The Latest! Cultural Clues, Do’s and Taboos for Iran
A Series of Cultural Tips for Countries from A to Z
Cultural Clues & Communication Guidelines for Iran
It’s easy for business travelers to think that even when they travel, business is going to be done pretty much the same way it is at home. But that’s not always the case. Cultural differences can have a big impact on global business etiquette. That’s why it’s important for business travelers to make sure that they understand the culture of the country that they’re doing business in.
This article on cultural differences in Iran and cultural travel tips for Iran is a brief snapshot of conversation guidelines for Iran tips for communicating in Iran, and business strategies for Iran to help with understanding the culture in Iran. It’s important to keep in mind that as we homogenize as a ‘global culture’, cultural tendencies change and evolve as well. Awareness is the first step when it comes to cultural do’s and taboos for Iran and tips for intercultural communication!
Cultural Tips for Iran – including some valuable business travel tips for Iran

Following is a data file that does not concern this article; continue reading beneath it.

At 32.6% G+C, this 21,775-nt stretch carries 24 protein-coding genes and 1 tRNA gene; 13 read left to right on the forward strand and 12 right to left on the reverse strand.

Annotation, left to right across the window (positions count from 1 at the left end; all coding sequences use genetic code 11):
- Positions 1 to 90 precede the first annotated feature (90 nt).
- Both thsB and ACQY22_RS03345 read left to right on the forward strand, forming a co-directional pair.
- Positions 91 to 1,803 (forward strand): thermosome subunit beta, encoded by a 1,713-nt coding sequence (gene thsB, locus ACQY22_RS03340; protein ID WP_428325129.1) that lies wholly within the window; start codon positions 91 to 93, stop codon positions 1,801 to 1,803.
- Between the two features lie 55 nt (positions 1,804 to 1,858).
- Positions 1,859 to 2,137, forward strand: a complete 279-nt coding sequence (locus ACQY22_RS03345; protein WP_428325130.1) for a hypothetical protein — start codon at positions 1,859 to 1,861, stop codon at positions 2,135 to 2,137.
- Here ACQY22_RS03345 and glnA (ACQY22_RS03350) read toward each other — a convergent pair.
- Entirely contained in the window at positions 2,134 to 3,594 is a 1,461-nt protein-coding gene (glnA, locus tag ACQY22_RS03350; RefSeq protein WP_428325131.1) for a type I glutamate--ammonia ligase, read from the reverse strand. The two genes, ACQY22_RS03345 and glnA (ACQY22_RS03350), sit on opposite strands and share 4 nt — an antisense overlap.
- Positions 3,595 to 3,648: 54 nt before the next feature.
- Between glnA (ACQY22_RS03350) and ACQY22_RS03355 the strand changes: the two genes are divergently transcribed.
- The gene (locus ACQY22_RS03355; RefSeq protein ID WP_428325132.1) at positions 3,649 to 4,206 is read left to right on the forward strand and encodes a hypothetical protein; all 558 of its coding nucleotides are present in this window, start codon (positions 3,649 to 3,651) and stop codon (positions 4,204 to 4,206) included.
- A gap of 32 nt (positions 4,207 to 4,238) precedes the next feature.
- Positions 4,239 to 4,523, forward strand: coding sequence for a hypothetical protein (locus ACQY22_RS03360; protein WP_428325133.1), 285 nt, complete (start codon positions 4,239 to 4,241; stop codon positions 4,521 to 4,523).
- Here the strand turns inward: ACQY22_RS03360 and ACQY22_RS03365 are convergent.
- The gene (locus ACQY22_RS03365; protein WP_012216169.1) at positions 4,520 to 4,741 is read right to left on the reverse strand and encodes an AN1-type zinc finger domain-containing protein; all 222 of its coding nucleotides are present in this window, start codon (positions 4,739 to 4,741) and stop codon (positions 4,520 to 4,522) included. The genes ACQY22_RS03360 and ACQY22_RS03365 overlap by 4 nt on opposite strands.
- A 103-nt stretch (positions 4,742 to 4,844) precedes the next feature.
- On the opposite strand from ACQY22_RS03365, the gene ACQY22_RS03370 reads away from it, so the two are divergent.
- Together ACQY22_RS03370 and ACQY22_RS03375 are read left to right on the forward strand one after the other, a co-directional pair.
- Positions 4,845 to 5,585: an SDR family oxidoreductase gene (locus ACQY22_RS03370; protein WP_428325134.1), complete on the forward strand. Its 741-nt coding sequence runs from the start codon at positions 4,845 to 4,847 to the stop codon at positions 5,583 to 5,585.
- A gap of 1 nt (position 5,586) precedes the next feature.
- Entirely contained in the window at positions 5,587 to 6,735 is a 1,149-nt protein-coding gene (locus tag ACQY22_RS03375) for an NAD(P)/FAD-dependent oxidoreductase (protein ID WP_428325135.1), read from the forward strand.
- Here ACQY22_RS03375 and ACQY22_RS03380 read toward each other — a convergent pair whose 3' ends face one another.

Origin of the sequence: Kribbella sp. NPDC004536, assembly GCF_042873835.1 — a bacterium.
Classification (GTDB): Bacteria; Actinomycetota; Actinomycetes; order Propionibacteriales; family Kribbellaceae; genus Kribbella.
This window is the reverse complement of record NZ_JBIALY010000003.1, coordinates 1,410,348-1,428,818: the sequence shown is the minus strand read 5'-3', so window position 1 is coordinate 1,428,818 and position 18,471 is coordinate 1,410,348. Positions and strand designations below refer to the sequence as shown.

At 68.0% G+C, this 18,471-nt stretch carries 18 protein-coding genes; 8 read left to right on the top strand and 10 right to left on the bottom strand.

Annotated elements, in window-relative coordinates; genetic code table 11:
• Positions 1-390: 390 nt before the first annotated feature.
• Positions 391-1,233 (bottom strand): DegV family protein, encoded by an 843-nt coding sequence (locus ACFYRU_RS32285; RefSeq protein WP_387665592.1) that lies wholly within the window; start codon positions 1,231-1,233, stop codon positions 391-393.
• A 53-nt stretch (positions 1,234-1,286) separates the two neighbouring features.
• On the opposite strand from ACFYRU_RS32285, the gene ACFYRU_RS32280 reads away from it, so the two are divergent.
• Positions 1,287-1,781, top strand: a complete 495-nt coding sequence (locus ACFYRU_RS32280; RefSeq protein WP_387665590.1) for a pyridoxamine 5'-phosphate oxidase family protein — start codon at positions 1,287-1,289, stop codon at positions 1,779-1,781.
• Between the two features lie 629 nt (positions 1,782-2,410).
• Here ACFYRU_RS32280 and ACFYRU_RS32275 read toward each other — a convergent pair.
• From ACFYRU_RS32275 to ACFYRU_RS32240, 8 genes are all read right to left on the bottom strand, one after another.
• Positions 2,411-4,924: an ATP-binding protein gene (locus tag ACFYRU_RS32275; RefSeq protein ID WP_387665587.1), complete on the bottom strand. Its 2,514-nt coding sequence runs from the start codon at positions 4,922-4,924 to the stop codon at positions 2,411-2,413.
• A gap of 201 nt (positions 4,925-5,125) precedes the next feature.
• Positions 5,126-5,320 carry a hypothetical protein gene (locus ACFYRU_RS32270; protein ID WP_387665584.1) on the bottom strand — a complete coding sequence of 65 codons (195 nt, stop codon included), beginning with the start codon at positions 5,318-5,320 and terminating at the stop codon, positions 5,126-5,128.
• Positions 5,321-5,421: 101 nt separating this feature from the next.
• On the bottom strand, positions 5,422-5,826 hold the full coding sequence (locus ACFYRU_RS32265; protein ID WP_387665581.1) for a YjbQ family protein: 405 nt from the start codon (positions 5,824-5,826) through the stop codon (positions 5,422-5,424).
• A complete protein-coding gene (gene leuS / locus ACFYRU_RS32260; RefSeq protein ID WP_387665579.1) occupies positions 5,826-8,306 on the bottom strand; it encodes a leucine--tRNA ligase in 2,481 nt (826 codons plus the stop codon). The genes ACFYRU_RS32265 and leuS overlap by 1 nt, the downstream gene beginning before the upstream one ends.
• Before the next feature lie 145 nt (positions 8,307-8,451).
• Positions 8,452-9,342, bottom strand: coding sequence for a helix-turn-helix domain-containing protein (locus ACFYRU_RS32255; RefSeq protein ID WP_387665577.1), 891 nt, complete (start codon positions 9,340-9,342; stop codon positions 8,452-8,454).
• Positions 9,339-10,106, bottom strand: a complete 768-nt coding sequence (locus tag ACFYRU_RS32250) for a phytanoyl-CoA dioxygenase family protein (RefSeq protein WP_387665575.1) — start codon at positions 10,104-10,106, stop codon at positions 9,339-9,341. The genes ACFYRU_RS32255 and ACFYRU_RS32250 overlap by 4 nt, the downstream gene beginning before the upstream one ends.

Although Iran is considered a part of the Middle East, it is important that you do not confuse Iranians with Arabs. Both have different languages, cultures, and histories.
The official language of Iran is Persian – known as ‘Farsi’ to Iranians. Although it borrows many words from Arabic, it is a unique language.
Iranians are predominantly Shia Muslims. However, some Azeris, Kurds, Afghans, Beluchis and other ethnic minorities in Iran are Sunni.
Shia Islam’s differences with the Sunni variety are limited and sometimes over emphasized.
People should always be mindful of their behavior in public. Clothes should be conservative and non-revealing.
Avoid talking loudly. Do not hold hands with the opposite sex in public, unless these are children or older members of the family.
When meeting someone, always shake hands. As a male, you should wait to see if a woman extends her hand. If she doesn’t then simply nod your head and smile.
When meeting someone for the first time, stick to formalities. Once a relationship has been established, your Iranian counterpart will quickly start to address you with your first name.
As a male in business, you will be expected to dress smartly and conservatively. A suit is standard, although wearing a tie is not necessary.
Women should wear conservative clothing that covers arms, legs, and hair.
When in public, women must cover their hair with a scarf. However, the last few years has seen incredible changes in what the authorities are willing to tolerate.
Women can now be seen wearing make-up, jeans, and scarves that barely cover the hair. Nonetheless, as a foreigner it is best to err on the side of caution.
Business hours are Saturday to Thursday 9 a.m. to 5 p.m. Lunch is usually an hour at around 1 p.m. No business is done on Fridays.
Although many Iranians in business will have a good understanding of English, it is best to arrange for your own interpreter to accompany you.